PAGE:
A P-based application rate replaces the P that is removed from the field with harvest or is based on a P soil test recommendation. Because up to four years of P removal can be applied in a single application (if the N requirement of the crop is not exceeded), P-based application rates may not be much different than N-based rates. When developing a P-based manure plan, not applying to the same fields every year is often more important than the actual application rate.

Reducing the P concentration of the manure (e.g. with phytase) will also make a P-based manure plan more achievable.

Soil Laboratory Analysis
Soil samples must be analyzed by a lab enrolled in the Iowa Department of Agriculture and Land Stewardship soil testing certification program. A list of certified soil testing labs can be found at http://www.agriculture.state.ia.us/certlabs.htm

The Bray P1 soil test method should not be used if the pH of the soil is greater than 7.4, as this test does not provide an accurate measurement of available soil P under these conditions. If the Bray P1 test is used and the pH is greater than 7.4 in one or two samples in a field, do not include these samples in the field average for the P Index. If the majority of samples have a pH greater than 7.4, use the Olsen or Mehlich-3 soil test when samples are taken again. For moreinformation, Iowa State University has a soil fertility Web site that includes information about soil sampling at extension.agron.iastate.edu/soilfertility/.

Who needs an MMP? Confinement feeding operations (totally roofed) with an animal unit capacity of more than 500 animal units, i.e., 1250 finishing swine.

When submitting an “original” MMP for a new or expanding operation, a P Index-based plan is needed when the plan is submitted.

For those who submitted an MMP prior to April 1, 2002, the P Index will be due with the first update after Aug. 25, 2008.

For those who submitted their original MMP between April 1, 2002 and Oct, 25, 2004, the P Index will be due with the first update after Aug. 25, 2006.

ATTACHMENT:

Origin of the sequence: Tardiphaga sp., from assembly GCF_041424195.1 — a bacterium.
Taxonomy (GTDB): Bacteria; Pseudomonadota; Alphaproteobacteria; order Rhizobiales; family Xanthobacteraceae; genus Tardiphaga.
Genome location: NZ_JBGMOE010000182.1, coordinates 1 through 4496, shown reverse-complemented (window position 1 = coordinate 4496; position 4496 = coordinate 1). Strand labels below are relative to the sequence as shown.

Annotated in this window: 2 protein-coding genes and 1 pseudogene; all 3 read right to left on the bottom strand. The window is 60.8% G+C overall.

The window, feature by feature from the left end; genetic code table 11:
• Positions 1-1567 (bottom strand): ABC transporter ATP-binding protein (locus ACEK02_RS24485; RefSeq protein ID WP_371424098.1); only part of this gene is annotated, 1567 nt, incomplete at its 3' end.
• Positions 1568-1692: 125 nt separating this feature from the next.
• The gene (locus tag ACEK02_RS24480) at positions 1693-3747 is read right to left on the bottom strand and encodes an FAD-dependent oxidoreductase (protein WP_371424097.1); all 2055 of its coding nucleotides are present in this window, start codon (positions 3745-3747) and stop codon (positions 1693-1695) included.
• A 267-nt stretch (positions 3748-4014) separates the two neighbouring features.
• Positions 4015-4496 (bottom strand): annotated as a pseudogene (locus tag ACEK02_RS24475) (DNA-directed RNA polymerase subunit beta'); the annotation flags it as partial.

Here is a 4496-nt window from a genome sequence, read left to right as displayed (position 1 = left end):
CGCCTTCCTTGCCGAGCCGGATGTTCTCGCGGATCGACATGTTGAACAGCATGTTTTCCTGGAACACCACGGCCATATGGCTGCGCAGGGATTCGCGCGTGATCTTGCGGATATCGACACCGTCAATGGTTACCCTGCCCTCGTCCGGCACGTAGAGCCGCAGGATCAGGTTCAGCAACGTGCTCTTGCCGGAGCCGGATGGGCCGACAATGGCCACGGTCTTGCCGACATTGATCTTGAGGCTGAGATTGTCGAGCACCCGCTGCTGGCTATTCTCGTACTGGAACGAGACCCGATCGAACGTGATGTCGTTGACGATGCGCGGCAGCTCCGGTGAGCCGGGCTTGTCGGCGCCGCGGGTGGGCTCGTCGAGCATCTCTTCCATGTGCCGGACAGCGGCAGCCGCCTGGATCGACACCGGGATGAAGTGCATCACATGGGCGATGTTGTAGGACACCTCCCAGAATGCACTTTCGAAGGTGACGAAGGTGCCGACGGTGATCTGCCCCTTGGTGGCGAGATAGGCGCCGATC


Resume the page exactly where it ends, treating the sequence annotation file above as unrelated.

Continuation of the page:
If you have questions about the requirements contact your regional DNR field office.

Manchester (563) 927-2640
Mason City (641) 424-4073
Spencer (712) 262-4177
Atlantic (712) 243-1934
Des Moines (515) 725-0268
Washington (319) 653-2135

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Iowa Manure Matters: Odor and Nutrient Management is published by Iowa State University Extension, with funding support from the USDA Natural Resource Conservation Service through Cooperative Agreement No. 74-6114-8-22. To subscribe or change the address of a current subscription, write to Angela Rieck-Hinz, 2104 Agronomy Hall, Iowa State University, Ames, Iowa, 50011-1010 or call 515-294-9590, fax 515-294-9985 or email: amrieck@iastate.edu. Please indicate you are inquiring about the Odor and Nutrient Management Newsletter. The newsletter's coordinators are Angela Rieck-Hinz, extension program specialist, Department of Agronomy, Wendy Powers, environmental extension specialist, Department of Animal Science, and Robert Burns, Department of Agricultural and Biosystems Engineering; the editor is Jean McGuire, the subscription manager is Rachel Klein, the production designer is Beth Kroeschell, and the web page designer is Liisa Jarvinen.